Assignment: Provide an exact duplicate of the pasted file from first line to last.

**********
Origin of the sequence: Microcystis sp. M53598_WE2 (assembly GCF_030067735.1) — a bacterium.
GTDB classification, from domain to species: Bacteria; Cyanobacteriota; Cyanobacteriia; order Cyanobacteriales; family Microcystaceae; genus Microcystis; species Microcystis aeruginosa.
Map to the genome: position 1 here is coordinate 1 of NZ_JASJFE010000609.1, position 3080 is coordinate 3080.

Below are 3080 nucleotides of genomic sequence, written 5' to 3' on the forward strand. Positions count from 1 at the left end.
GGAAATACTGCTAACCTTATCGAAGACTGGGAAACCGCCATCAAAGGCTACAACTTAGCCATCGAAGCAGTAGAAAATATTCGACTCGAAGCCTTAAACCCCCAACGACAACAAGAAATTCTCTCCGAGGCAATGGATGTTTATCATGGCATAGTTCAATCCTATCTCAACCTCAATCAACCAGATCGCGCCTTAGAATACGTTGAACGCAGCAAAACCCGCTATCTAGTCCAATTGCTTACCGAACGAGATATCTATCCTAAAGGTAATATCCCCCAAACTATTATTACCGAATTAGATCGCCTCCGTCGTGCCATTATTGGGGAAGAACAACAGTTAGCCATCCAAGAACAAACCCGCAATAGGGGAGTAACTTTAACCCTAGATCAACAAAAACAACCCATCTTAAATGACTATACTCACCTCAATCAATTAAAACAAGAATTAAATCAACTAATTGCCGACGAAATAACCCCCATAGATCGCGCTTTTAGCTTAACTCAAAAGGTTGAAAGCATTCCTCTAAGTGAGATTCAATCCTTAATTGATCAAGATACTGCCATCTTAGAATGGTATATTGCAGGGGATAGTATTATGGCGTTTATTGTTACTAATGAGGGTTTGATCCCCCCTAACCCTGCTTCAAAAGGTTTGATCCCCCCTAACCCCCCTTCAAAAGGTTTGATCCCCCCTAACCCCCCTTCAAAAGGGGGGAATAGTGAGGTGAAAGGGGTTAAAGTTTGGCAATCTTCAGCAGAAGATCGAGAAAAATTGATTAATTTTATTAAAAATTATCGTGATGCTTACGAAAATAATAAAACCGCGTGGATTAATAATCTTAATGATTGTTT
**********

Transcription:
Origin of the sequence: Microcystis sp. M53598_WE2 (assembly GCF_030067735.1) — a bacterium.
GTDB classification, from domain to species: Bacteria; Cyanobacteriota; Cyanobacteriia; order Cyanobacteriales; family Microcystaceae; genus Microcystis; species Microcystis aeruginosa.
Map to the genome: position 1 here is coordinate 1 of NZ_JASJFE010000609.1, position 3080 is coordinate 3080.

Below are 3080 nucleotides of genomic sequence, written 5' to 3' on the forward strand. Positions count from 1 at the left end.
GGAAATACTGCTAACCTTATCGAAGACTGGGAAACCGCCATCAAAGGCTACAACTTAGCCATCGAAGCAGTAGAAAATATTCGACTCGAAGCCTTAAACCCCCAACGACAACAAGAAATTCTCTCCGAGGCAATGGATGTTTATCATGGCATAGTTCAATCCTATCTCAACCTCAATCAACCAGATCGCGCCTTAGAATACGTTGAACGCAGCAAAACCCGCTATCTAGTCCAATTGCTTACCGAACGAGATATCTATCCTAAAGGTAATATCCCCCAAACTATTATTACCGAATTAGATCGCCTCCGTCGTGCCATTATTGGGGAAGAACAACAGTTAGCCATCCAAGAACAAACCCGCAATAGGGGAGTAACTTTAACCCTAGATCAACAAAAACAACCCATCTTAAATGACTATACTCACCTCAATCAATTAAAACAAGAATTAAATCAACTAATTGCCGACGAAATAACCCCCATAGATCGCGCTTTTAGCTTAACTCAAAAGGTTGAAAGCATTCCTCTAAGTGAGATTCAATCCTTAATTGATCAAGATACTGCCATCTTAGAATGGTATATTGCAGGGGATAGTATTATGGCGTTTATTGTTACTAATGAGGGTTTGATCCCCCCTAACCCTGCTTCAAAAGGTTTGATCCCCCCTAACCCCCCTTCAAAAGGTTTGATCCCCCCTAACCCCCCTTCAAAAGGGGGGAATAGTGAGGTGAAAGGGGTTAAAGTTTGGCAATCTTCAGCAGAAGATCGAGAAAAATTGATTAATTTTATTAAAAATTATCGTGATGCTTACGAAAATAATAAAACCGCGTGGATTAATAATCTTAATGATTGTTT